The Impostor Syndrome: It’s More Common Than You Know
It’s finally spring, and I have been thinking how delightful it would be to open up my scalp and give my brain a thorough cleaning, shaking out the old cobwebs and beating the mites out. I’d especially like to find a way to connect my neurons for success, instead of letting my mind wander down old, hard-worn pathways that take me to places I’d rather not go: certain I am a fraud doomed to failure in every aspect of my life. Wouldn’t it be great to wake up every day feeling perfectly confident, upbeat, excited to face the challenges of the day, without wrestling the dreaded demon most commonly known as “The Impostor Syndrome”?
The term dates back to at least the fall of 1978, when Pauline Rose Clance and Suzanne Imes published “The Impostor Phenomenon in High Achieving Women: Dynamics and Therapeutic Intervention” in Psychotherapy Theory, Research and Practice. It’s defined as the feeling that you are a fraud and that any day the people around you will discover the truth. Or as Oliver Burkeman of The Guardian newspaper puts it, “A classic case of comparing your insides with other people’s outsides.” It’s a bit like looking in a fun house mirror and believing the distorted picture to be what you really look like.
In other words, only you know what’s going on inside your head, and you assume that means you know the truth about your abilities. Although women do seem to suffer from this syndrome more than men, plenty of men suffer from it as well. Margot Gerristsen surveyed engineers and earth scientists via Facebook in 2012 and got 220 responses in 24 hours (80 male, 140 female respondents), out of 2,000 people that actually viewed the post. She found 43% of men and 62% of women “often or always” think “I am afraid to be found out.” To quote Gerristsen’s results further, when asked whether having “impostor feelings” affected performance, 52% of men said, “Yes, negatively” (“scared,” “avoidance behavior”) and 27% said “Yes, positively” (“work harder”). In comparison, 87% of females said “Yes, negatively” (“scared”, “avoidance behavior”, “exhaustion”, “negative impacts on personal relationships”) and only 7% said “Yes, positively” (“work harder”).
“The impostor syndrome describes the countless millions of people who do not experience an inner sense of competence or success,” writes Dr. Valerie Young in her book, The Secret Thoughts of Successful Women: Why Capable People Suffer From the Impostor Syndrome and How to Thrive In Spite of It. She adds, “Despite often overwhelming evidence of their abilities, impostors dismiss these as merely a matter of luck, timing, outside help, charm—even computer error. Because people who have the impostor syndrome feel that they’ve somehow managed to slip through the system undetected, in their mind it’s just a matter of time before they’re found out.”
If you do get better and better at whatever you do and rise to the top of your profession, it may not fix the sense of being an impostor. Actually, the feeling could get worse, because the higher you go in your own field, the more people you encounter with knowledge equal to or greater than your own. The insecurity induced can paralyze a person.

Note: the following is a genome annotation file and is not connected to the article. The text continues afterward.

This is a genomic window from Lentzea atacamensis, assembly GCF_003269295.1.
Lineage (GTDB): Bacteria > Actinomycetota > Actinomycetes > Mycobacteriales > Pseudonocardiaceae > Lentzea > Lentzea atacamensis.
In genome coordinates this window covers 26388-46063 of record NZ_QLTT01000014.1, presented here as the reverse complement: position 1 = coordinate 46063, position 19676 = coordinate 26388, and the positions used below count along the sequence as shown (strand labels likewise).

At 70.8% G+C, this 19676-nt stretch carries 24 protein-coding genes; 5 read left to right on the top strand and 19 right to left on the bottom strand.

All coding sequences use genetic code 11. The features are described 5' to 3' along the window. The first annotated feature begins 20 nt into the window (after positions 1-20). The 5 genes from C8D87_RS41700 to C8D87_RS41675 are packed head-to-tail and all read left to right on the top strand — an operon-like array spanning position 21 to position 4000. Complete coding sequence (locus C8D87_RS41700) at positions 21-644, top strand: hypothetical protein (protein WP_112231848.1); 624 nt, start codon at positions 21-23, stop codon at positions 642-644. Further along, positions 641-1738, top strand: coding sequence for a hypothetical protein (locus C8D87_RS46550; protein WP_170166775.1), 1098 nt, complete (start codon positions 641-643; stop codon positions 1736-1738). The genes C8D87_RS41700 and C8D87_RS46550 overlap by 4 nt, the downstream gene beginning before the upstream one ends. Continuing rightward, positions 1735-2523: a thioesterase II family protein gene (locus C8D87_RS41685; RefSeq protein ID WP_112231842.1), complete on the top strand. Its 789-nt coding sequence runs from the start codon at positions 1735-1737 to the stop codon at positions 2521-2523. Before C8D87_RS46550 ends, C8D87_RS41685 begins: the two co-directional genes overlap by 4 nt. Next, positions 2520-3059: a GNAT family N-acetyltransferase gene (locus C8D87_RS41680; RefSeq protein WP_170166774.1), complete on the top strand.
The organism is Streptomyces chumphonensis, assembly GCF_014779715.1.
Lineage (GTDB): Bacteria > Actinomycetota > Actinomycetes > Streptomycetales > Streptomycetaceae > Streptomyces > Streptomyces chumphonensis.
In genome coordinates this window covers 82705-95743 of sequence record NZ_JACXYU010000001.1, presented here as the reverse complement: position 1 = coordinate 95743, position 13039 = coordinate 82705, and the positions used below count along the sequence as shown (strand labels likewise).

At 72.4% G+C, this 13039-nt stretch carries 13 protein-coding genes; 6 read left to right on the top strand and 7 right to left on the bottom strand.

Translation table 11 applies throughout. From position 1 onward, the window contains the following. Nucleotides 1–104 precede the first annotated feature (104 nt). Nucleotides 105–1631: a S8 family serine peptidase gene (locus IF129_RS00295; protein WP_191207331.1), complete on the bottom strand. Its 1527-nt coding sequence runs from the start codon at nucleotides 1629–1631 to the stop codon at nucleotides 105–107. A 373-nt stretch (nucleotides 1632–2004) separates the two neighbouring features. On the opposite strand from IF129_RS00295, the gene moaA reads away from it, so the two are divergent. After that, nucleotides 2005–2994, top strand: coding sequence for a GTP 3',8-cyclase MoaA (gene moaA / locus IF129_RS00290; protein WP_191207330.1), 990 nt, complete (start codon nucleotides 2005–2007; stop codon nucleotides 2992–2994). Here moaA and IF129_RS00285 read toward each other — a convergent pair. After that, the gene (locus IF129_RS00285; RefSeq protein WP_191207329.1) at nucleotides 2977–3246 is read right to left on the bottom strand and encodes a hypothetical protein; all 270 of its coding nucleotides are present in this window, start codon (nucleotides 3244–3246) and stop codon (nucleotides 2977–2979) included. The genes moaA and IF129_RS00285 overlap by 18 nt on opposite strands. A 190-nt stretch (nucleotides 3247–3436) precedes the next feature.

The cruel irony is that the impostor syndrome can lead to both success and failure. You succeed when you change your self-talk to something more positive, and you learn to embrace the times you feel totally in control and competent. On the other hand, if you hold yourself to a standard of rarefied perfection that no one can possibly achieve, you may stop yourself from even trying… a sure way to prove to yourself that you are, indeed, a fraud.
Graduate school was the place for me that I felt the sense of being an impostor most keenly. It is possible to beat it, as I know from personal experience, but that doesn’t mean you don’t have to beat it back again and again. Getting out of academia helped me put my abilities back into perspective somewhat, but the fear still rears its ugly head from time to time. So, what can you do?
“Research shows that one of the best things we can do is name impostorism, to give students [and I will add, anyone else, too] the sense that what they are experiencing is more common than they believe,” blogged Jessica Collett, an associate professor of sociology at Notre Dame in Scatterplot on September 5, 2013. She adds, “Researchers find that impostorism is most often found among extremely talented and capable individuals, not people who are true impostors.” The bottom line is you are probably not going to be able to completely rid yourself forever of these feelings of being an impostor. Tina Fey, an amazingly successful comedian, is quoted in Dr. Young’s book as saying, “The beauty of the impostor syndrome is you vacillate between extreme egomania and a complete feeling of: ‘I’m a fraud! Oh God, they’re on to me! I’m a fraud!’ So you just try to ride the egomania when it comes and enjoy it, and then slide through the idea of fraud.”
Other steps you can take:
1. Celebrate successes, big or small;
2. Remind yourself that everyone makes some mistakes, and the vast majority of those mistakes are not fatal;
3. Remember that other people (advisors, mentors, supervisors, bosses) hired you because they think you are perfectly capable;
4. Know that feeling like a fake may just mean you are out of your comfort zone and into a learning zone; and
5. Realize that challenges lead to growth, personally and professionally.
By the way, there is a flip side to the impostor syndrome, which is known as the Dunning-Kruger effect. This is when people greatly overestimate their abilities and competence and come to grief. But that, as they say, is a story for another day.